New York-based filmmaker Ira Sachs has long been at the forefront of American independent cinema. His films often explore family dynamics, modern romance, and queer relationships, in sophisticated and provocative ways. Sachs’s sophomore feature, Forty Shades of Blue, won the Grand Jury Prize at Sundance in 2005, and both the Arthur Russell-soundtracked Keep the Lights On (2012) and housing drama Love is Strange (2015) received praise for their insights into gay love. His newest film, Passages, stars Franz Rogowski, Ben Whishaw, and Adèle Exarchopoulos in a steamy love triangle that slowly eats away at everyone involved.


To coincide with Passages’ U.S. release, Sachs shared five films that he loves.


A film of true beauty and delicacy, drawn from the early adolescent experiences of the filmmaker, Jean Eustache, but with such detail, like Proust, the images seem to reflect all our childhoods – or at least with the tenderness we might wish to feel for ourselves.


Sometimes the unreal (Hollywood) is more real than life itself. A technicolor dreamscape of teenage pain that conveys through color and raw passion the terror and loneliness of being young and discovering sex and love and lust, and heartbreak. Natalie Wood having a hysterical breakdown in the bathtub is straight out of a Wiseman documentary, and the last scene – when she visits Warren Beatty in his new family life on the farm – is one of the most beautiful in all of cinema.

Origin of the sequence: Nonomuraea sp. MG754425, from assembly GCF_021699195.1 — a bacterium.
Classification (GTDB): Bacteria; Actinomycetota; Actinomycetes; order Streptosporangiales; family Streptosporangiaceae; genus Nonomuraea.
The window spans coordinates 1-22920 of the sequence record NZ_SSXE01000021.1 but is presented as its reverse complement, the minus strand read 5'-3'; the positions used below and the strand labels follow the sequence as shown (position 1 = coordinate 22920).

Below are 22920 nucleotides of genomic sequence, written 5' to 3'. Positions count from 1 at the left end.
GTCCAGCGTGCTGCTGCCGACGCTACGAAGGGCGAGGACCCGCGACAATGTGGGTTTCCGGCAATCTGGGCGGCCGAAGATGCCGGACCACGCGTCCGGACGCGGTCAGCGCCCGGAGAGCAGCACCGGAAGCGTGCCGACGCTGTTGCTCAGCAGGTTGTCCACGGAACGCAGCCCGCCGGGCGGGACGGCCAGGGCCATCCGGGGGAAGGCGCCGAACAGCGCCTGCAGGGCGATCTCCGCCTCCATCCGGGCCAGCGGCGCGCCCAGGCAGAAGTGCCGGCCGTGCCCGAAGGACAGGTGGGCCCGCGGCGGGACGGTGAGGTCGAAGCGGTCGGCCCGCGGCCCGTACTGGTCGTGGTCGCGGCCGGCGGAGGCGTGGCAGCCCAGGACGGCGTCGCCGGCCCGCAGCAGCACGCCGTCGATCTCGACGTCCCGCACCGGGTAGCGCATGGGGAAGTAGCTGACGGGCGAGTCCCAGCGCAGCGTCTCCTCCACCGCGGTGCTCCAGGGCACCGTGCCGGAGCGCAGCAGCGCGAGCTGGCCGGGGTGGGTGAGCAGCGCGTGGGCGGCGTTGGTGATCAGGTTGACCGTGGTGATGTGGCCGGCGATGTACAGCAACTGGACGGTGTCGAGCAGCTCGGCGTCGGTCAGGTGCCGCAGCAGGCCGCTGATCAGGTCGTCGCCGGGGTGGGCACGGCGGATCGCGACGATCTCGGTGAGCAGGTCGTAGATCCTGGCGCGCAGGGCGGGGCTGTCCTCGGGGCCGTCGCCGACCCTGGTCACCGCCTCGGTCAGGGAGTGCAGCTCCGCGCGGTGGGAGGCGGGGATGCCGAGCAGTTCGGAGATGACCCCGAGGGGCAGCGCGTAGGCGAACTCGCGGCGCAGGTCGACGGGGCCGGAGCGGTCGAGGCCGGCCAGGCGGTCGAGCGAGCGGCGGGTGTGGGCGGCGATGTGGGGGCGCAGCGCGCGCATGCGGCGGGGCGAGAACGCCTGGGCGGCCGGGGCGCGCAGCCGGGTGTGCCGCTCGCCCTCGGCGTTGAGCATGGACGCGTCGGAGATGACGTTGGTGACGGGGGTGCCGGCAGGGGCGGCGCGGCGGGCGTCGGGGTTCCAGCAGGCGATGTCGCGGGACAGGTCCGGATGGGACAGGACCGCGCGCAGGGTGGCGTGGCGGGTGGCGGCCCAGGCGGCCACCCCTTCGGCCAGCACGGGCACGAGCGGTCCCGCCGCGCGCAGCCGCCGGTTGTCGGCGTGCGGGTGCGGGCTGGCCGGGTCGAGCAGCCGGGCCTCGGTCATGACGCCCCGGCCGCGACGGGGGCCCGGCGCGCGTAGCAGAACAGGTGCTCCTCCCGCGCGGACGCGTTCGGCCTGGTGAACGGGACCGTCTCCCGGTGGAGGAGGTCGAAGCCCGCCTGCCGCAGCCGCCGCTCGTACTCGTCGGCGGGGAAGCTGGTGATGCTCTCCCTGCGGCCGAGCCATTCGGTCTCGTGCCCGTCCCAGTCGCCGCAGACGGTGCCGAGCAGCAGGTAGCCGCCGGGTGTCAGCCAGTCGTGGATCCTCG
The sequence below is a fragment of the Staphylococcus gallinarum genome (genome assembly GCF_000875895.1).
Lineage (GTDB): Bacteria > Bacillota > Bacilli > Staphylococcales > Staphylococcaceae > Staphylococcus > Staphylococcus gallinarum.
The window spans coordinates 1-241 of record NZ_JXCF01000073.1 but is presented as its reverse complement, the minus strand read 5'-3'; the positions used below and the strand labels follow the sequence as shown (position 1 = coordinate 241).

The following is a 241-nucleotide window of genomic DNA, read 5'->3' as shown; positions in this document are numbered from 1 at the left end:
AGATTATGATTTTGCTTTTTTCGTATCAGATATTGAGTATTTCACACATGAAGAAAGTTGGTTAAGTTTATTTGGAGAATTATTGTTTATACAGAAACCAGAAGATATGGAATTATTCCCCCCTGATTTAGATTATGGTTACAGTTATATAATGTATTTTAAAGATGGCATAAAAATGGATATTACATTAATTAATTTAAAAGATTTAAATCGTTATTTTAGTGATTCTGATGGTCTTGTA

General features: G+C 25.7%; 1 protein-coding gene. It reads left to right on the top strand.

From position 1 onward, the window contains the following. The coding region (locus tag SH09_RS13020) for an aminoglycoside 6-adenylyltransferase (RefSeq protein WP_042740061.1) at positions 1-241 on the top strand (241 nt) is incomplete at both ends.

JE TU IL ELLE, Chantal Akerman, 1975

A film that I return to as often as possible to remind me to be brave and rigorous and to think of cinema as something made by hand that demands that the filmmaker reveal themselves. Akerman is both in total control and in complete release. She is open and generous and honest. She also depicts a world of (male) violence that is, in moments, made bearable by the possibility of love (with another woman).

VERONIKA VOSS, Rainer Werner Fassbinder, 1982

My favorite Fassbinder, though I often think of all his work as one long film, so it’s hard to consider them as separate objects. A loose remake of Sunset Boulevard, it’s a film in rich black & white that becomes, in the last scene, a “white movie” – black seems almost to have been removed, in the harrowing death scene of our dear, tragic heroine. Memories are made of this, as Veronika sings so memorably.

BEFORE I FORGET, Jacques Nolot, 2007

Jacques Nolot’s very personal film reads like a diary entry and is just as intimate. He stars as an older gay writer living alone in his attic apartment and the film chronicles his friendships, sexual encounters, and, like few films I’ve ever seen, the experience of being alone. The ending is a bravura moment of self-discovery, with Jacques dressed in full-drag in the lobby of a Pigalle porn theater – as defiant a metaphor of queer filmmaking as any I know.